In this project we explore a new technique for traversing simplicial complexes (i.e., triangulations or meshes) and producing sounds from the output of this traversal. The traversal algorithm was invented in order to extract temporal information from static geometric structures; this information is used as input to an additive sound synthesis algorithm. A systematic traversal of complexes and associating data to parameters of sound synthesis has many possible applications including the topological analysis of objects of dimension 4 or higher, topological exploration of large data sets, and music composition. In the first phase of our work, which we presented at the VROOM exhibit at SIGGRAPH '94, we invented the traversal algorithm and mapped the output of that traversal in a straightforward way to parameters of an additive synthesis algorithm.
Click on the icon to listen to an example of sounds produced in this first phase. (Note to SGI users: reset the audio output rate to 22 kHz after playing this 8 kHz file.) It sounds as if it were composed, and yet it's produced purely from the geometric structure of the data, algorithms, and output from VSS (VSS is the sound server being developed by the Audio Development Group, NCSA).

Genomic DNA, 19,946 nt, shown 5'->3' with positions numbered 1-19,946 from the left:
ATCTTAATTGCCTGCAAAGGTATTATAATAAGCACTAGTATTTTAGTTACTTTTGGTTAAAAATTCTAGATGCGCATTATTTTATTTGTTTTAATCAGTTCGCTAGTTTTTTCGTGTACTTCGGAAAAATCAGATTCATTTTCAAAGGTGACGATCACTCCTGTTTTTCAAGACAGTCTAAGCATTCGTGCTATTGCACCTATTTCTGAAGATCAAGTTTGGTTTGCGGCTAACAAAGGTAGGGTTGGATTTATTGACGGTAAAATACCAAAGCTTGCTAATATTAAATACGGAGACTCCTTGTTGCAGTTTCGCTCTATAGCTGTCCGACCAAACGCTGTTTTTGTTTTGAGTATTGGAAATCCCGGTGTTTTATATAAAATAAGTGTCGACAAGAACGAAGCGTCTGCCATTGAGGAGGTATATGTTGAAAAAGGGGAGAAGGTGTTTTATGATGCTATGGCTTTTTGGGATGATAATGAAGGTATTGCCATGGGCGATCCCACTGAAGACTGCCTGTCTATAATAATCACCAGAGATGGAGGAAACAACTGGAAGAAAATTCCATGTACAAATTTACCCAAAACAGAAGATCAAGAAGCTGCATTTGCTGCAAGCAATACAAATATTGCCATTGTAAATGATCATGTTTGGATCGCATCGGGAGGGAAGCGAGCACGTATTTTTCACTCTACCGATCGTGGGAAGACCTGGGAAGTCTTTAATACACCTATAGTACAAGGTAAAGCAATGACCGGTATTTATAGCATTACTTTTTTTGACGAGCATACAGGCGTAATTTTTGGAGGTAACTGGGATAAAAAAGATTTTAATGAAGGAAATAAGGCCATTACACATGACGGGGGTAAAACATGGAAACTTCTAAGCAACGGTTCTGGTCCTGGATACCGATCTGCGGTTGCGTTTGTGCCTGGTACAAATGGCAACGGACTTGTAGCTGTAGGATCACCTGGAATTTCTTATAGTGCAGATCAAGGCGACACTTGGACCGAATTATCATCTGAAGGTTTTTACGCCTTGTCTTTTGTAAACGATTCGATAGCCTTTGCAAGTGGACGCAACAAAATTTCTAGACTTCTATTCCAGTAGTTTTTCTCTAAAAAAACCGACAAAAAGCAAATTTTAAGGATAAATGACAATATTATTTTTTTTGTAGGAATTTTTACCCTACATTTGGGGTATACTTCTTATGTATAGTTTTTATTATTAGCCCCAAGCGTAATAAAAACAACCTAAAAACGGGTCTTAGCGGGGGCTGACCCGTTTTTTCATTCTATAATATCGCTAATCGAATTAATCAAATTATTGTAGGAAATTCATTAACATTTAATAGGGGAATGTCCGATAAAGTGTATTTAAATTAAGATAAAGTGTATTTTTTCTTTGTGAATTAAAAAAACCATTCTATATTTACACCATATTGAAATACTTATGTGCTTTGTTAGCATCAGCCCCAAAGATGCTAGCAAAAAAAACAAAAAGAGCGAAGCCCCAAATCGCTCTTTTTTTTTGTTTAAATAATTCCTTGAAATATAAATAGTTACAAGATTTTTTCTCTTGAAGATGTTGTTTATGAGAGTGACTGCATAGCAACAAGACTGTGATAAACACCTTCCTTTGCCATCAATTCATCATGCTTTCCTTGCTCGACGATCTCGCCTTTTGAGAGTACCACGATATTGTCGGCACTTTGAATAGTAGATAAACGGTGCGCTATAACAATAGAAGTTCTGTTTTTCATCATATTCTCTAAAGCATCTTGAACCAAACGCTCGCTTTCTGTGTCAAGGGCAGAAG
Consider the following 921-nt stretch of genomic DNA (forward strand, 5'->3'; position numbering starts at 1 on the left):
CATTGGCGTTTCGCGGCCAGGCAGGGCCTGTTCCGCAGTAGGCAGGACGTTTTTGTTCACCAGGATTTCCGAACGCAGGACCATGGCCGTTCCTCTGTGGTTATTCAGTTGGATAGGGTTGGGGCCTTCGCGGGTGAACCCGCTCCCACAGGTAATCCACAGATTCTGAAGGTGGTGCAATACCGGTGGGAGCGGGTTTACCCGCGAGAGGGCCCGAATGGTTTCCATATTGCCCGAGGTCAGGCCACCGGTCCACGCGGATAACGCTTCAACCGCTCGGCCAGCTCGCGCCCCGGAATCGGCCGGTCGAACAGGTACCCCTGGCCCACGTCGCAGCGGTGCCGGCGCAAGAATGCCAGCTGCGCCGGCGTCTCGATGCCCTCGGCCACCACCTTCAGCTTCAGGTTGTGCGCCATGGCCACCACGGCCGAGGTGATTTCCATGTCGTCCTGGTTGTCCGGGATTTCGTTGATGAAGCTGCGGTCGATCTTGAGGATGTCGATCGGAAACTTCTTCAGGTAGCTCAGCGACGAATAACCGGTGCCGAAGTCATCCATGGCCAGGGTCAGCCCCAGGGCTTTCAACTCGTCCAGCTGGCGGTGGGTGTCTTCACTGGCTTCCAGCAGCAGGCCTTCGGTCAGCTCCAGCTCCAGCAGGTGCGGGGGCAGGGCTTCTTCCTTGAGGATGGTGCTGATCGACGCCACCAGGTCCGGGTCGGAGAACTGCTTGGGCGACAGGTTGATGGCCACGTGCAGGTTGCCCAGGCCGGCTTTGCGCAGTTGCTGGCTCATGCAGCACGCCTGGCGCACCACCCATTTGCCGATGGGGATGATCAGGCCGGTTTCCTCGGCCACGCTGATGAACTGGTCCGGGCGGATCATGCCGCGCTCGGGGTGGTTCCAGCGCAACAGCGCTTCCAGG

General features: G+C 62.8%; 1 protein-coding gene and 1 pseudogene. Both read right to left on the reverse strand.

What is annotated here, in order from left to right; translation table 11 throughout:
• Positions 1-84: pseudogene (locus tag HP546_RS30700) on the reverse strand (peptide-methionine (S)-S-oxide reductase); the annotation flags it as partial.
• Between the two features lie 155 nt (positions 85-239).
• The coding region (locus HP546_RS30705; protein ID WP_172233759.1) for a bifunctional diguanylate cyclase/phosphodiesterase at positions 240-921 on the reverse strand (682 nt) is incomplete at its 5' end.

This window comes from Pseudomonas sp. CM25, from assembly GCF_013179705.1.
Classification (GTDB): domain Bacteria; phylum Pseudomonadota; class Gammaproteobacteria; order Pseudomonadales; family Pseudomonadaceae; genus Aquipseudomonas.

In the next phase of our work, which will be presented at the GII Testbed at Supercomputing '95 in San Diego, we will extend this work in a number of ways. Users will be given the opportunity to explore large data sets in real-time by selecting starting points for exploration, indicating regions of interest, and changing features of the object under study. To achieve this performance, we must implement the traversal code on a parallel platform. In addition, we will extend the mapping to the sound synthesis algorithms with additional parameters, changing timescales, localization, and multi-layer controls.